Although the law is vague on the definition of missionary activity, authorities frequently interpreted any religious activity by visiting foreigners as missionary activity and expelled those who were not registered as missionaries.
Ahmadi Muslims reported that one of their foreign missionaries had to leave the country following the introduction of new visa requirements. His application for a new missionary visa was pending at the end of the reporting period.
On March 10, 2010, the Supreme Court overturned the May 2008 deportation order against a U.S. citizen, who was a member of the governing body of Jehovah’s Witnesses, and a Canadian citizen. Both had been deported after courts ruled that they had violated the terms of their business visas by conducting missionary activities without registration.
Where religious groups operated legal entities, such as collective farms, restaurants, or orphanages, authorities conducted health, sanitation, and other inspections relevant to the nature of the entities’ operations. Authorities conducted public safety inspections of premises used for religious worship to ensure compliance with building and fire codes. These inspections also provided authorities with information about the registration status of the groups.
Local authorities in Almaty launched a criminal investigation on May 17, 2010 against the pastor of Fares Protestant Church, Valerian Kogay. Law enforcement agents twice raided the church-run rehabilitation center for drug addicts, and the authorities are investigating Pastor Kogay for illegal entrepreneurship and medical treatment. The investigation was continuing at the end of the reporting period.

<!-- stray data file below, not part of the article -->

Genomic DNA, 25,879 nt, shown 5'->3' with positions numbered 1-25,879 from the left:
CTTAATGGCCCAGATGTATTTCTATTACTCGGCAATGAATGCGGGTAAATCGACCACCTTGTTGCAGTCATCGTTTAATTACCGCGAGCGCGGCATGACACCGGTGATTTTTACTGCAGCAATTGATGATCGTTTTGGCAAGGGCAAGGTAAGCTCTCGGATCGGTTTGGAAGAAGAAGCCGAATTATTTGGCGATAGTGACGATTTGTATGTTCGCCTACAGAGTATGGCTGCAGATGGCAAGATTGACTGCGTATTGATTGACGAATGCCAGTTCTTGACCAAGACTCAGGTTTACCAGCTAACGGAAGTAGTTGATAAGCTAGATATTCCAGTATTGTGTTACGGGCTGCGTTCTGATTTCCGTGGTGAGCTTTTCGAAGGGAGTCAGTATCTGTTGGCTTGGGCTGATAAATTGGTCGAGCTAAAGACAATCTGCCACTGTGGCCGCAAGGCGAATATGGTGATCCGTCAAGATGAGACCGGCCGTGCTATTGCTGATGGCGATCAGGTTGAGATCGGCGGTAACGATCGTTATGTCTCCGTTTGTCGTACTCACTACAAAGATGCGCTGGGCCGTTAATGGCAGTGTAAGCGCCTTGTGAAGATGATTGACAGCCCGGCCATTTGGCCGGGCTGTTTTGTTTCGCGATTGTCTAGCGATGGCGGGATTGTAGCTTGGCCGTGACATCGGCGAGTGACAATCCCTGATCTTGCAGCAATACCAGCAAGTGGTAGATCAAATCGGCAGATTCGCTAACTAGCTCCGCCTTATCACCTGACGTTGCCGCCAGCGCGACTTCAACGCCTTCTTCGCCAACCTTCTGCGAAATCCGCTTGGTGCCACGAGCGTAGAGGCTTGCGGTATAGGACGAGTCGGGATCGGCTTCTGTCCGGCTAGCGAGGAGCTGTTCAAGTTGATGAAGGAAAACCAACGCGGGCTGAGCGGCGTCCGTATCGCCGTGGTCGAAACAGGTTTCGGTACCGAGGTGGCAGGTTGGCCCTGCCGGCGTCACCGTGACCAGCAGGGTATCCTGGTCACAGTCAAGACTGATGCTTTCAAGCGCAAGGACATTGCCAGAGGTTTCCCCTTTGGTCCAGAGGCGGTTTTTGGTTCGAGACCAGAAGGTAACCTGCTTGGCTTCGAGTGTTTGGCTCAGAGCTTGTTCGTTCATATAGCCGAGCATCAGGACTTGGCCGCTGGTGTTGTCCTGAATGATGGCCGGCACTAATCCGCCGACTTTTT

Several media outlets continued to publish or broadcast stories critical of nontraditional religious groups such as evangelical Protestant Christians, Jehovah’s Witnesses, Scientologists, and Hare Krishnas, depicting them as dangerous sects harmful to society. Between December 2009 and February 2010, local affiliates of the Nur-Media holding company, a media company controlled by the ruling Nur Otan party, ran a series of television programs critical of nontraditional groups in South Kazakhstan. The government created and funded an NGO, “Assistance to Victims of Totalitarian Sects.” The NGO publicly identified several nontraditional religious groups as “sects.” Credible NGOs and nontraditional religious groups criticized a textbook on religious studies that was intended for inclusion in high school curricula as biased against nontraditional religious groups. The Ministry of Culture declined the book as inappropriate, although copies of it still circulated in some high schools.
According to media sources, the Akmola Department of Interior organized a seminar on March 2, 2010, on countering religious extremism, during which the police noted that there were no incidents of terrorism in the Akmola region, but highlighted several cases of administrative fines against unregistered Baptists.